In January, when I stopped blogging, I decided to focus on reading. I gave myself a challenge that was two-fold.
- I would read at least 22 books this year. 22 because I always pick 22, and because it was doable. As much as I like to say I'm an avid reader, I'm also a moody reader; sometimes I just don't feel like reading. I created a profile on Goodreads to document my progress because I knew I needed to track myself, and I'm a sucker for any kind of data.
- I could only read the books I currently own. In the spirit of minimalism, which is a story for another day, I declared I would not buy another book until every book on my shelves had been cracked open. This is the hardest part. I'm not a collector of anything, except tattoos and words, but my shelves were filled with books I had forgotten why I brought home in the first place. I started with 51 books lined up, waiting.
Six months in, I'm happy to report I've read 15 books and I have not spent a single penny on a new one. Two things I've allowed myself - since some of the books on my shelves are no longer relevant to my desired type of reading and I make my own rules - is, one, to give myself the freedom to put a book down if it doesn't capture me. I've started and abandoned three books: World War Z, When I Was Gone, and 1984. The latter really disappointed me, I wanted to love it but I just didn't. I got bored, which, I know, is a travesty. But I needed this to be an honest experience above all else. I also packed a bag of books that I just didn't even want to bother opening and sold them.
The second thing I allowed was borrowed books. There are currently 28 books on my windowsill that I still haven't read but when I finish a book and thumb each title, I'm conflicted with which to pick up. I've read so many great books lately that I'm scared of choosing a dud. That speaks directly to my lack of taste and variety, I know. I have a friend at work who randomly leaves books on my desk, and she has a natural instinct to just know exactly what I'm looking for. I stood in front of her bookshelves a week ago and felt a desperate ache to borrow every single one. She's offered to be my personal librarian and I feel like a student with the kind of teacher who really sees the depths of who you are.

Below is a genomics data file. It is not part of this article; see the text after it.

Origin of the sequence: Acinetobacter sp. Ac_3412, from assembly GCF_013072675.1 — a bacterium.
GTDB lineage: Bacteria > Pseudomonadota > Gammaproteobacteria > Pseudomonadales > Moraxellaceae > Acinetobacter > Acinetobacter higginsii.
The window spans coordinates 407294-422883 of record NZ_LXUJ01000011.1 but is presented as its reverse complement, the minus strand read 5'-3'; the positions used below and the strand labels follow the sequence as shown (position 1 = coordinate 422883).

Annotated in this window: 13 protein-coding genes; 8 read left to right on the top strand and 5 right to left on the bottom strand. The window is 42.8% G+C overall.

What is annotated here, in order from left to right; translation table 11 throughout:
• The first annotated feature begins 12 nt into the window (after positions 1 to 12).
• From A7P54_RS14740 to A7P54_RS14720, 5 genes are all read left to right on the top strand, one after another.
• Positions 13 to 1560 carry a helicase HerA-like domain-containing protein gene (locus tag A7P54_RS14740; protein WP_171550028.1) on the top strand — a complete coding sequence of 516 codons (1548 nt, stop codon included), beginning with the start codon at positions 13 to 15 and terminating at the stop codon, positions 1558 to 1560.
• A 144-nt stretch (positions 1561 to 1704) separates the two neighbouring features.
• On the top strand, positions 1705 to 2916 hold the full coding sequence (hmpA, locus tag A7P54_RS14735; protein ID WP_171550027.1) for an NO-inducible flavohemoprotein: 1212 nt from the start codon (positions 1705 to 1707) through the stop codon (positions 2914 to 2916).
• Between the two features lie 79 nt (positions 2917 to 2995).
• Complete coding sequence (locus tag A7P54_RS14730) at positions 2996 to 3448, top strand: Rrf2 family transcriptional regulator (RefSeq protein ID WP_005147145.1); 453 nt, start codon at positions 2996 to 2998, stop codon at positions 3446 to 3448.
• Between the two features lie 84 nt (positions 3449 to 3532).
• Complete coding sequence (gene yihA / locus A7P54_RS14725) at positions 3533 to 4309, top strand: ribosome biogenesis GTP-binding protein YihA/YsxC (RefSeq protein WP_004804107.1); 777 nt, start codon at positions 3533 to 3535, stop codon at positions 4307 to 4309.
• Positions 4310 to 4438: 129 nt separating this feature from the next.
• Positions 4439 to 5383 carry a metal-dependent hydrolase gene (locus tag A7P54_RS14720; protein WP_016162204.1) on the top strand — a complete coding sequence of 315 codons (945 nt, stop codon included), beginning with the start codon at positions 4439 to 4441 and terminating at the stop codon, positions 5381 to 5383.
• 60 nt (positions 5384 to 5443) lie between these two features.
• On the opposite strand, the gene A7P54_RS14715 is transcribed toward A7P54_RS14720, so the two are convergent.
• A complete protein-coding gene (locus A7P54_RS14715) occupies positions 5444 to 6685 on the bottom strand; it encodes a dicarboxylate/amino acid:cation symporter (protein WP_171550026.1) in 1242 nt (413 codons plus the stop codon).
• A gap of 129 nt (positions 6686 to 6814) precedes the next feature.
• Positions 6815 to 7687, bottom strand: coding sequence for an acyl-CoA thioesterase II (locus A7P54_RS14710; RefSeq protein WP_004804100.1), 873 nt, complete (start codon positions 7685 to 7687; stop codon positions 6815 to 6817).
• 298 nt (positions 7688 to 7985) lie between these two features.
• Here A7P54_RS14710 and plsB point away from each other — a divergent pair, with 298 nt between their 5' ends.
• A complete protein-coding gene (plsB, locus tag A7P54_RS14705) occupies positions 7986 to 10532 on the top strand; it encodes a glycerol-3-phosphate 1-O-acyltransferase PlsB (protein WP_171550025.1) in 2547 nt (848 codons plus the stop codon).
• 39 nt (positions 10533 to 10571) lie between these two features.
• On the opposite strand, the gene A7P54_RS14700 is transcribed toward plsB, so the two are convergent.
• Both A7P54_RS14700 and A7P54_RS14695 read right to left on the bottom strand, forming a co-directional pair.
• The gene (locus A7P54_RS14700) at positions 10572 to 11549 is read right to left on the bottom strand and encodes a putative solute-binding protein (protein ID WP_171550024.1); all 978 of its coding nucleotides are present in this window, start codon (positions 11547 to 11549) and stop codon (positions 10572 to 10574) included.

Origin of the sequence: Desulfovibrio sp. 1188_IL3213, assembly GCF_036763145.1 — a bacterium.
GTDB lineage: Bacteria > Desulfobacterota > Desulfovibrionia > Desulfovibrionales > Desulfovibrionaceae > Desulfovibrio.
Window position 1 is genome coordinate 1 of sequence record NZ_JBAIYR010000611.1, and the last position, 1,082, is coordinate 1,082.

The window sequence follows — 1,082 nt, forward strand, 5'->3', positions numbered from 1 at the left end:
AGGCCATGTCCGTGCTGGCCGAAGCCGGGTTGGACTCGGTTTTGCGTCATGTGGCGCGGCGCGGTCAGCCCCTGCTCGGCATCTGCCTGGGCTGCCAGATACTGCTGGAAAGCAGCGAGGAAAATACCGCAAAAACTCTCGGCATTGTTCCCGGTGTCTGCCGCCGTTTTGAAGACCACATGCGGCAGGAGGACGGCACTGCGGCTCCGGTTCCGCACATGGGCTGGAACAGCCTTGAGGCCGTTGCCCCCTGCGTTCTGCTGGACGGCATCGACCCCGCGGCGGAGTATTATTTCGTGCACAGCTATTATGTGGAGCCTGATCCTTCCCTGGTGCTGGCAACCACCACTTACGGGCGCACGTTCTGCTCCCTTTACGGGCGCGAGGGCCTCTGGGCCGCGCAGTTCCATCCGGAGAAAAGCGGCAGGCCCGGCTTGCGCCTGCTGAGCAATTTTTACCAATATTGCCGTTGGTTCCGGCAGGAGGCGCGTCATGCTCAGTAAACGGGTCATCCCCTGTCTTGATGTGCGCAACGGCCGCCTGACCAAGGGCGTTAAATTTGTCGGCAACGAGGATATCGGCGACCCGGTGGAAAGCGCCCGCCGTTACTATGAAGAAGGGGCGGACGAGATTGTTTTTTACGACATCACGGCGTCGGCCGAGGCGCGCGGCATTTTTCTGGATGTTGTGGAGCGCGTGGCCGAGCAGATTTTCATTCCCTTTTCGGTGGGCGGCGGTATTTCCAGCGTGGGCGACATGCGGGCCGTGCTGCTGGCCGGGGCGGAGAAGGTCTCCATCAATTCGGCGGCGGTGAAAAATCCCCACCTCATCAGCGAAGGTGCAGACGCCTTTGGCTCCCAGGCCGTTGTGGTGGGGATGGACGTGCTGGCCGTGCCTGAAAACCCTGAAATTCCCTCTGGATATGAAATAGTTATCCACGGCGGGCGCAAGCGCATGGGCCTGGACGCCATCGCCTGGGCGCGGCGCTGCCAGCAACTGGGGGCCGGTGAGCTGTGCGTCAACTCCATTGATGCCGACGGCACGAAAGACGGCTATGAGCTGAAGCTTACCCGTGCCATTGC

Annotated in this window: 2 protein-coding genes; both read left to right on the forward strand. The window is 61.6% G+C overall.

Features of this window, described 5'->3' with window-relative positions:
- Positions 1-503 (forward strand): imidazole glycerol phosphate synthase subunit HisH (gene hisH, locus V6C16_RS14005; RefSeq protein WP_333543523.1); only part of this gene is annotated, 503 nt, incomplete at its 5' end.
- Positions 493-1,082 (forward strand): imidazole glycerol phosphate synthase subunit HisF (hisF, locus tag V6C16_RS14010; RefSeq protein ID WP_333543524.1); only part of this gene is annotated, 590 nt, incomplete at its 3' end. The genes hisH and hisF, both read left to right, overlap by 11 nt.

I've been doing it all wrong.
Wrong isn't the right word, but it's the feeling I'm left with. I've literally spent the past seven years reading only books pertaining to spirituality and while that was an unavoidable and required part of my journey, man, have I missed out on so much; mainly, the simple joy of reading a fantastic story without feeling wretched and broken, especially when I already believe that when it comes to faith and spirituality, and God, I'm never going to know. I got a bit carried away, for good reason, I guess. But now the mystery of it all can just be that, a mystery.
When I was 16, I fell in love with Holden Caulfield, unsurprisingly. I mean, who didn't? Somewhere along the way though, I stopped telling people that my favorite book of all time was The Catcher in The Rye because it felt like such a cliché. But cliché or not, it's true. I didn't know there were other writers like J.D. Salinger; writers who, I believe, know how to create a character you love but also really hate, someone honest to a fault and despicable in thought and action, but equally relatable. This challenge - and my personal librarian - has introduced me to Charles Bukowski, Albert Camus, and Kurt Vonnegut. I'm finally going to read Jack Kerouac and Sylvia Plath, authors who seemed only to live on the lips of intellectuals, which I am not. Maybe it's just that I get them now. I suppose I'm ripe this season; I'm learning to read again.
Initially, this challenge was just a box on a list that needed to be checked, a lingering chore of clearing the apartment of things I don't need or use regularly, but it has morphed into a discovery of my favorite authors and my favorite writing style, the style I aspire to write myself - and I am writing it, for myself.